“I take pride to quote the words of John Paul II in speaking of Islam in 1985,” Kaiman wrote. “’[There] are the important differences which we can accept with the humility and respect, in mutual tolerance; this is a mystery about which, I am certain, God will one day enlighten us.’”
Flanigan, the associate superintendent of Orlando Diocese schools, said “the information provided in the sixth grade class is not consistent with the teachings of the Catholic Church.”
She pointed to Nostra Aetate, an official Vatican document Pope Paul VI released on Oct. 28, 1965. It stated that the Catholic Church regards Muslims “with esteem” and urged Catholics to work with Muslims for peace and social justice.
Jordan Denari Duffner, a Catholic research fellow at Georgetown University’s Bridge Initiative who studies Islamophobia, said it’s not uncommon for people on some conservative websites to selectively cite centuries-old anti-Muslim texts written by Catholic scholars and saints.
“It’s a general trend that I’ve noticed,” she said of people preferring “the particular saints from earlier in church history over the Vatican II’s take on Islam.”
The Vatican II, or The Second Vatican Council, was a meeting of all Catholic bishops in the early 1960s. It ushered in a series of reforms to liberalize and modernize the Church, including a move to more warmly embrace Muslims and Islam.
But a September 2016 survey from the Bridge Initiative found that 30 percent of Catholics in America have unfavorable views of Muslims, with only 14 percent saying they had favorable views. It also found that people “who consume content from Catholic media outlets have more unfavorable views” of Muslims than those who don’t.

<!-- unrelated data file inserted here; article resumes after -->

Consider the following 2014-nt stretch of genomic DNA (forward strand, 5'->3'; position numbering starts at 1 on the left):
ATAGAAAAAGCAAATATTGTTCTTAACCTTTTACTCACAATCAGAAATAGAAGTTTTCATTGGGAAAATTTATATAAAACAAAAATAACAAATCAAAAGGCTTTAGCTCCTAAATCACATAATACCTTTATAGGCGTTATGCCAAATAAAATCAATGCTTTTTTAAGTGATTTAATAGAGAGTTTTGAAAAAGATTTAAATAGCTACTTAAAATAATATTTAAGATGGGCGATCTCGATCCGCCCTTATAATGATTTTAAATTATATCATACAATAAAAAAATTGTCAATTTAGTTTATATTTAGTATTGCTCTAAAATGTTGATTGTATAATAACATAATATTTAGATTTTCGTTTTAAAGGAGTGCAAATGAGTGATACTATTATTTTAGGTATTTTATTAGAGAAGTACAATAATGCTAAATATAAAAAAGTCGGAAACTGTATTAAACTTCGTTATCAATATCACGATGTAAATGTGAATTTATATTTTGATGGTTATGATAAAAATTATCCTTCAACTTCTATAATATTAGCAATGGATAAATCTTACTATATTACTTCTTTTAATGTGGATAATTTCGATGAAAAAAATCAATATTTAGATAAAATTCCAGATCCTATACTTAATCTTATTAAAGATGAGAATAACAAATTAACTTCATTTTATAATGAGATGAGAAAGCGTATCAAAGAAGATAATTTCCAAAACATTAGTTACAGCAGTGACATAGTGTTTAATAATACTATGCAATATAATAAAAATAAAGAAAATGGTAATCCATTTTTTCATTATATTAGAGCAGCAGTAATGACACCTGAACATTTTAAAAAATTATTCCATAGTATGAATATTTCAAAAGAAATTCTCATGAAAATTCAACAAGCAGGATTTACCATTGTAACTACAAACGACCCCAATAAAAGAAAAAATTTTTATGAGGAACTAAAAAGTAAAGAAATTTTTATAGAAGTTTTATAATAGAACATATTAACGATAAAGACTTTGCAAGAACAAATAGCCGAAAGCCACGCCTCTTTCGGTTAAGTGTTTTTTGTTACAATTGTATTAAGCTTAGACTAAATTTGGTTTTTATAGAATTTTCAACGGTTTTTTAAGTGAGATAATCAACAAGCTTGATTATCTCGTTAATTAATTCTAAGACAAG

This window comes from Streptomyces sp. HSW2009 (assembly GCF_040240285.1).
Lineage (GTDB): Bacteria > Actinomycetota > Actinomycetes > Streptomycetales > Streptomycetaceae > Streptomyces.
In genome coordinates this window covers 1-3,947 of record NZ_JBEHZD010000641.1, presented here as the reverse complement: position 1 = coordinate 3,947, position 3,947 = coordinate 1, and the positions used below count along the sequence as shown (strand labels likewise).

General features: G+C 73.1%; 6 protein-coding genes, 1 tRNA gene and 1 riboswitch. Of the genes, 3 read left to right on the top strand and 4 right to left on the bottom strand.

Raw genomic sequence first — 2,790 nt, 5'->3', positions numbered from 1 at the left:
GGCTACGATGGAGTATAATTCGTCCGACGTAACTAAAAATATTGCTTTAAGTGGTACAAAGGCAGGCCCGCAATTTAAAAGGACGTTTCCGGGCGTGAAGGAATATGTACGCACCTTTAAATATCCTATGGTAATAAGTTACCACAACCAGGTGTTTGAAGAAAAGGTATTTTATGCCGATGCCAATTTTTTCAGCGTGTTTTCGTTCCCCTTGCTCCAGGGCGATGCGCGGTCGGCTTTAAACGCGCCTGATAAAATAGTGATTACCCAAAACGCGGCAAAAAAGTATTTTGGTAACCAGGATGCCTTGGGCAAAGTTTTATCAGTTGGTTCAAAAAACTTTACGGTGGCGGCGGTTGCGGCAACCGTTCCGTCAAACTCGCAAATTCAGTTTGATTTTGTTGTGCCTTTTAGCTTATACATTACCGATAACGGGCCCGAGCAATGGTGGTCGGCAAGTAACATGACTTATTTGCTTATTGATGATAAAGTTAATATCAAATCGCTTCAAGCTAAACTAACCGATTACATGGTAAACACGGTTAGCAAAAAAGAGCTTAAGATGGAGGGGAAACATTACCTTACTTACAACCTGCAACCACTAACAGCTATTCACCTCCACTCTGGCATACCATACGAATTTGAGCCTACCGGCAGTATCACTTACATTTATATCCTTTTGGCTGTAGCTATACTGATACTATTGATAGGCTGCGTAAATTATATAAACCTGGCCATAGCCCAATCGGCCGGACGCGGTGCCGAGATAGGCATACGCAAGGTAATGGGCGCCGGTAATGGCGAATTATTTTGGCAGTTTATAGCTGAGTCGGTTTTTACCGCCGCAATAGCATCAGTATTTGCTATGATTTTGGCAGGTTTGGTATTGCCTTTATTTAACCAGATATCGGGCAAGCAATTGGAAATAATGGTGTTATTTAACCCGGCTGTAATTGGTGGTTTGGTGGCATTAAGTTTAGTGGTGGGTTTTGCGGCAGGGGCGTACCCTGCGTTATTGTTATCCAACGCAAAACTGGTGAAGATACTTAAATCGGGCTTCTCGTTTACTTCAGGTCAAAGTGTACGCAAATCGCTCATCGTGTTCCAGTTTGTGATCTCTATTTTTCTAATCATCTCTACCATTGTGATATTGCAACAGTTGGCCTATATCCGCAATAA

Smythe is among a handful of teachers across the country who have been reprimanded over the last year for distributing racist or anti-Muslim reading material to students.
Last year in Texas, a teacher was disciplined for a handout ― printed off anti-Muslim hate sites ― that described Islam as an “ideology of war” led by the “false prophet” Muhammad.
A teacher in Michigan was suspended for passing out an assignment called “The Top 10 Talents Of Miss Iraq,” which listed “Blowing self up in a car in a parking lot,” “Describing what they would look like in a bathing suit if they were permitted to wear one” and “Withstanding the kick of a donkey.”
Parents across the country have also launched campaigns to either eliminate school lessons about Islam, or to remove positive depictions of Islam from school textbooks.
When a high school teacher in Virginia had students copy the Shahada, the Islamic statement of faith, as part of a calligraphy lesson, parents accused the teacher of trying to indoctrinate their children. The backlash became so heated that district closed schools across the county for a day.
In Texas, protesters stood outside the first day of a kindergarten class that included an Arabic immersion program. And in Tennessee, state legislators introduced legislation “to officially stop Islamic religious indoctrination in Tennessee schools” after outcry over an innocuous lessons about the Five Pillars of Islam.